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Give Your Skin an Antioxidant Boost

Treatment and protection go hand-in-hand in the fight against skin aging. And when it comes to protection, antioxidants are a close second to sunscreen at the top of many dermatologists’ must-have lists.

To better understand the role of antioxidants in preventing skin damage, it’s important to recognize how damage begins. Factors such as UV rays, pollution, environmental toxins and smoking encourage the formation of free radicals, the unstable electrons that attack healthy cells in the body and lead to oxidation, a process similar to rusting.

Free radicals also degrade collagen and elastin in the skin, which weakens the skin’s support structure and causes wrinkles to develop over time. Free radicals are also a significant contributor to disease in the body.

Free radical scavengers, known as antioxidants, work by attacking these unstable molecules and reducing the oxidation that causes skin damage and aging. Though different antioxidants offer varying levels of protection, popular sources include green tea, lycopene, resveratrol, and vitamins A, C and E.

Studies support a connection between the foods we eat and their effect on overall health so it makes sense that a diet rich in antioxidants can encourage the skin to perform better as well. In a 2009 study, Korean researchers found that ellagic acid (an antioxidant found in everyday foods like berries and pomegranates) protects against UV damage by blocking the production of MMP, the enzymes that cause collagen breakdown.

You can easily boost your antioxidant intake by incorporating antioxidant-rich fruits and vegetables into your diet. In addition to promoting healthy eating habits and overall wellness, foods like cranberries, blueberries, beans, potatoes, apples, and certain nuts (pecans, walnuts) all tout high antioxidant concentrations per serving.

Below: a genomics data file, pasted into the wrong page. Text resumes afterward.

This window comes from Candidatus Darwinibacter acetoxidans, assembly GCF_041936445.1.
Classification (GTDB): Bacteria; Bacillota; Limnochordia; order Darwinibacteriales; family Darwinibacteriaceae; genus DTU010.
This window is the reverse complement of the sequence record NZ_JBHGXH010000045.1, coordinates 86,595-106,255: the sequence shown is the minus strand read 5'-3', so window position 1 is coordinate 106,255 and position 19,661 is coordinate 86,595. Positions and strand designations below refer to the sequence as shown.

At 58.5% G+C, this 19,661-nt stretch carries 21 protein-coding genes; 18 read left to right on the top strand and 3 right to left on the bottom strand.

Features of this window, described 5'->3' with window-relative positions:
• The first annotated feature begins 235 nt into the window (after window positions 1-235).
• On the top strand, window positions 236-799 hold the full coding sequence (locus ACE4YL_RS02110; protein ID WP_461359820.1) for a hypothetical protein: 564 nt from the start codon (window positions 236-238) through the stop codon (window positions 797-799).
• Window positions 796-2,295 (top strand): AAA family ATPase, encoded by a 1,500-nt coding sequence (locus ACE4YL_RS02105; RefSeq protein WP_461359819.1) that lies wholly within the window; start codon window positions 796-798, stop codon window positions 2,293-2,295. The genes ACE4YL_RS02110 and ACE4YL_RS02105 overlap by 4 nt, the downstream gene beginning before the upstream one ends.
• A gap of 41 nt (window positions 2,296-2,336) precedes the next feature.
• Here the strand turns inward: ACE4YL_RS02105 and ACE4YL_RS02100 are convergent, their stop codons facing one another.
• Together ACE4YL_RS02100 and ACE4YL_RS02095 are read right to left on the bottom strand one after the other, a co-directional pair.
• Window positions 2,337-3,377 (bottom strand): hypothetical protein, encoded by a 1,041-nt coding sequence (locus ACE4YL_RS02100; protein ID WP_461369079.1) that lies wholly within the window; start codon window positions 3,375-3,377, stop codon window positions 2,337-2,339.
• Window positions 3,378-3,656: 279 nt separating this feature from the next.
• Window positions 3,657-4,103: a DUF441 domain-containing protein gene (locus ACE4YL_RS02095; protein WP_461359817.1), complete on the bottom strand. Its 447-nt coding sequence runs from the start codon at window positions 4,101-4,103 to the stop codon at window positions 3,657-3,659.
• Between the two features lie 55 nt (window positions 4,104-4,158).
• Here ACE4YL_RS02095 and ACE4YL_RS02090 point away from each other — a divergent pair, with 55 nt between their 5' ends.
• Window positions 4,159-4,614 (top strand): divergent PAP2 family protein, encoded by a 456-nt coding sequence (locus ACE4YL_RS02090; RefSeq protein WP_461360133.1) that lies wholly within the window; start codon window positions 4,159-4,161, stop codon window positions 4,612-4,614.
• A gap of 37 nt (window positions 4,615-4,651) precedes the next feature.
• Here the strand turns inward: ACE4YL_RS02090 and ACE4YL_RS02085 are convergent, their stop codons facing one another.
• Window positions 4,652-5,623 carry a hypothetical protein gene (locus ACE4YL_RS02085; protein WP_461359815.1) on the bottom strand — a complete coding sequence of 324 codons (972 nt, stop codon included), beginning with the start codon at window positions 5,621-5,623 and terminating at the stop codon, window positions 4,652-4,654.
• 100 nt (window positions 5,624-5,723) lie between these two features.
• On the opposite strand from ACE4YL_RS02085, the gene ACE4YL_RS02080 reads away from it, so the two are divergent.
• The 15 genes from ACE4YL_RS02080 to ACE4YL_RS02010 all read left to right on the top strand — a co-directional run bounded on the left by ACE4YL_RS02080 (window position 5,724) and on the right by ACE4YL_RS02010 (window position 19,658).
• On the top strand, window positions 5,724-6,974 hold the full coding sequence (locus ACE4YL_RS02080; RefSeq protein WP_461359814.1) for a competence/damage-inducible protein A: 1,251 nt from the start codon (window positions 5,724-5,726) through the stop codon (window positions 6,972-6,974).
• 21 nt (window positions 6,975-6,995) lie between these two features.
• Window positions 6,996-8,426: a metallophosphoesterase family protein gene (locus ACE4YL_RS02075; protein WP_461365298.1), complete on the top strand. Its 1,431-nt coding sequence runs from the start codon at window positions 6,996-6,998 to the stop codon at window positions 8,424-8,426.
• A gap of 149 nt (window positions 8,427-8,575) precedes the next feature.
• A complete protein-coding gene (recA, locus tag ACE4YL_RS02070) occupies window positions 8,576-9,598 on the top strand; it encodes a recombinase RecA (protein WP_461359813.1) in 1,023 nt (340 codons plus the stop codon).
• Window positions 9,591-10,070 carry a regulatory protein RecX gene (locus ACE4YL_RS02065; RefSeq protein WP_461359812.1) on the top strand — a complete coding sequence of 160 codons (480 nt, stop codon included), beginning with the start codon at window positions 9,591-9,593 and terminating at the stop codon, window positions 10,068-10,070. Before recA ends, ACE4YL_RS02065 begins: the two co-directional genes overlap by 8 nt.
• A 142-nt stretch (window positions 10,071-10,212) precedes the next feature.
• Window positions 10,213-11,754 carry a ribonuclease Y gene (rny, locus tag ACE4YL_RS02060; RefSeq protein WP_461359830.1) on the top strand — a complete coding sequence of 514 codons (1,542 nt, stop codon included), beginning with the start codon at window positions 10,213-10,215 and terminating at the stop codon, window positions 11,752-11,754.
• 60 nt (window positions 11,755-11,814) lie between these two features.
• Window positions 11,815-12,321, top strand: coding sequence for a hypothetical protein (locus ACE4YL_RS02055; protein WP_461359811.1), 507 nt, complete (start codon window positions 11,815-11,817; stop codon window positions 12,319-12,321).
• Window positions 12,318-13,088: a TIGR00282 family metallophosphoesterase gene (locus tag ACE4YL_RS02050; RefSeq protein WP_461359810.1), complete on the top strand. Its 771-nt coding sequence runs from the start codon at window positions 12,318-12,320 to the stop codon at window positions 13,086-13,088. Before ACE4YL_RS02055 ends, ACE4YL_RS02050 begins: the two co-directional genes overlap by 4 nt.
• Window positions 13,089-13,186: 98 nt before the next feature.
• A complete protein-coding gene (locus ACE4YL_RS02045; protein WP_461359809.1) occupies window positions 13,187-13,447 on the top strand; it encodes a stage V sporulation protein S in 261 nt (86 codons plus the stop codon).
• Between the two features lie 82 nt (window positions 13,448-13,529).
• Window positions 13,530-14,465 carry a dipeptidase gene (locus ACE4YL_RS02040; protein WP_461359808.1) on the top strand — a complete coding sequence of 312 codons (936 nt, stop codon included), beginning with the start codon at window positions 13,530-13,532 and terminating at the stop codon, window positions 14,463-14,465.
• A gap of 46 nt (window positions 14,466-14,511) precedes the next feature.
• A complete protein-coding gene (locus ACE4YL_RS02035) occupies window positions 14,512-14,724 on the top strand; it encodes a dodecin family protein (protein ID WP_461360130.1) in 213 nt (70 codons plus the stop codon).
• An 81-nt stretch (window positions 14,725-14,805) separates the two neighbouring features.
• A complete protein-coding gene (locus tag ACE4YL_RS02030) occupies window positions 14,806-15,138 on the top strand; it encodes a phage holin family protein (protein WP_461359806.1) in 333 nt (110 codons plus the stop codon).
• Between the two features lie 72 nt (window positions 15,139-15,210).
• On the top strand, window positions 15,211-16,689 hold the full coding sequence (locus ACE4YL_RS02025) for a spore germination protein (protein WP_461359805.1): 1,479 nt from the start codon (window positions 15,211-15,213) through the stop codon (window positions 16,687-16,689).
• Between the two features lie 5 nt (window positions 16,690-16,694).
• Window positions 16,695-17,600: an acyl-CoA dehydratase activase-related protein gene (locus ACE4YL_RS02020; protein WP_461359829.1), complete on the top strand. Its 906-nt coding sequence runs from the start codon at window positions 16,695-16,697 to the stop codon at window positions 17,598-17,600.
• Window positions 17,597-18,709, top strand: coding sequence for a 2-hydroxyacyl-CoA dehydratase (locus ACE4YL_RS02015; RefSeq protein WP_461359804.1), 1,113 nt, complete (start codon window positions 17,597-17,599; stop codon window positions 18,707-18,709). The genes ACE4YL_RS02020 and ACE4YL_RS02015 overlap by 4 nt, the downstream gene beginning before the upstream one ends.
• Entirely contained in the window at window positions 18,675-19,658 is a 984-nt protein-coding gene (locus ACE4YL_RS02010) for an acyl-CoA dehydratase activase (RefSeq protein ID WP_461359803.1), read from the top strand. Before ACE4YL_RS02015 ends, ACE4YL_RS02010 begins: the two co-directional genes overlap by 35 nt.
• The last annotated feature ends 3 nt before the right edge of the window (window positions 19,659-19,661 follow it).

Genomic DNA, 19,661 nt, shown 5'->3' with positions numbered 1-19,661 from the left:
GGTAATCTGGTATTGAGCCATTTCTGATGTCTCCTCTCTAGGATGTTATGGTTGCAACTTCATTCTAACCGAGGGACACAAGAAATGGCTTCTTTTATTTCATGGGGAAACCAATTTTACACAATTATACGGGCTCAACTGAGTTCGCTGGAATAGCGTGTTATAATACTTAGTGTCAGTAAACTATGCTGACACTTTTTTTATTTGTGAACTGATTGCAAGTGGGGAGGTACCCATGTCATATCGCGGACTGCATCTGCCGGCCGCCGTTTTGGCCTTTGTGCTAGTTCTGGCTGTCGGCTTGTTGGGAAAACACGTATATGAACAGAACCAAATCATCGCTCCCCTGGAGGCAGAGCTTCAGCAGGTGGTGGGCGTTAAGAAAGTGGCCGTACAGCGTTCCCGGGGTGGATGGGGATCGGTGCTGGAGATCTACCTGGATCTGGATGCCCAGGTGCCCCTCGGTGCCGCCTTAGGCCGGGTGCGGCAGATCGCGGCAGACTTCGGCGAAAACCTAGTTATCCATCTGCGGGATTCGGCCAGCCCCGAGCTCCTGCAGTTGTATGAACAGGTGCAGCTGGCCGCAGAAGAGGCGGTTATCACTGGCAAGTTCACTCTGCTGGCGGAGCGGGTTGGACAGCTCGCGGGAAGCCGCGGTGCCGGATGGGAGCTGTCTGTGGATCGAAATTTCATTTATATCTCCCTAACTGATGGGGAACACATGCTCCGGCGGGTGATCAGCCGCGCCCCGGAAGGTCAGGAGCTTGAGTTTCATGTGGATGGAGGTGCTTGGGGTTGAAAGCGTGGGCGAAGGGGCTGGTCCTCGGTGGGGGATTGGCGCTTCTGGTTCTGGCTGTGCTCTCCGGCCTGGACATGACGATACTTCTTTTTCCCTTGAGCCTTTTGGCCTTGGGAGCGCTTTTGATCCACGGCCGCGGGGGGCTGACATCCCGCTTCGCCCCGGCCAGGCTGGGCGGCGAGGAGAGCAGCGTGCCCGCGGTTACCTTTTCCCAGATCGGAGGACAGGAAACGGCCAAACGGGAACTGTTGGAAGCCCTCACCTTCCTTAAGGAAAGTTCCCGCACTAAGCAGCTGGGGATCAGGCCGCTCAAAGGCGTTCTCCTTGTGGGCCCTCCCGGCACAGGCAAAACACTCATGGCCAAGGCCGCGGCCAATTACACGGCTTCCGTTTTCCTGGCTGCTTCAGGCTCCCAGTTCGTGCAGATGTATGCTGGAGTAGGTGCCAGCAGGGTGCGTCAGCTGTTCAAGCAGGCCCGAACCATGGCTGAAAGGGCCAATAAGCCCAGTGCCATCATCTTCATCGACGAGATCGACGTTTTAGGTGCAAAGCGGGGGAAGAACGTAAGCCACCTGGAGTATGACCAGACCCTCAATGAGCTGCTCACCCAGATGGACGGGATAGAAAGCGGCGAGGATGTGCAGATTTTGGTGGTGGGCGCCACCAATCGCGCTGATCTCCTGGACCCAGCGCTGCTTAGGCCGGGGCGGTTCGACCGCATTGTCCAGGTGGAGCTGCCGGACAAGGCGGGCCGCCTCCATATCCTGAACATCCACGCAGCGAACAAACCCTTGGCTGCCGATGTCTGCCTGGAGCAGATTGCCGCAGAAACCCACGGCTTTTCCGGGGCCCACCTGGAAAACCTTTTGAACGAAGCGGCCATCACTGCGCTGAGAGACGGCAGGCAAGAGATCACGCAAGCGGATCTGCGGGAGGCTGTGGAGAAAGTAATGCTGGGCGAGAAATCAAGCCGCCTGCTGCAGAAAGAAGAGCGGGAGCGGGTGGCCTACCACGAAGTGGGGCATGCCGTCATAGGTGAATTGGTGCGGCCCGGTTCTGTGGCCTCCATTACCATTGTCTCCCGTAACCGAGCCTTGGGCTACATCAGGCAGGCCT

Another simple way to incorporate antioxidants into your daily routine: try a sunscreen formulated with antioxidants to pack a one-two punch against UV-incurred damage. A study published in the Journal of the American Academy of Dermatology suggests that adding antioxidants to sunscreen can increase the level of protection provided by SPF alone.

Says Steven Q. Wang, MD, who presented the findings, “Theoretically, supplementing sunscreens with antioxidants could boost the body’s natural defense against the formation of UVA-induced free radicals; therefore serving as a second layer of protection against UV radiation that passes through the first layer of UV protection.” Try SkinMedica’s Daily Physical Defense™ SPF 30+ sunscreen, which is formulated with caffeine and potent antioxidant green tea to help protect against environmentally induced free radical damage.

Science Daily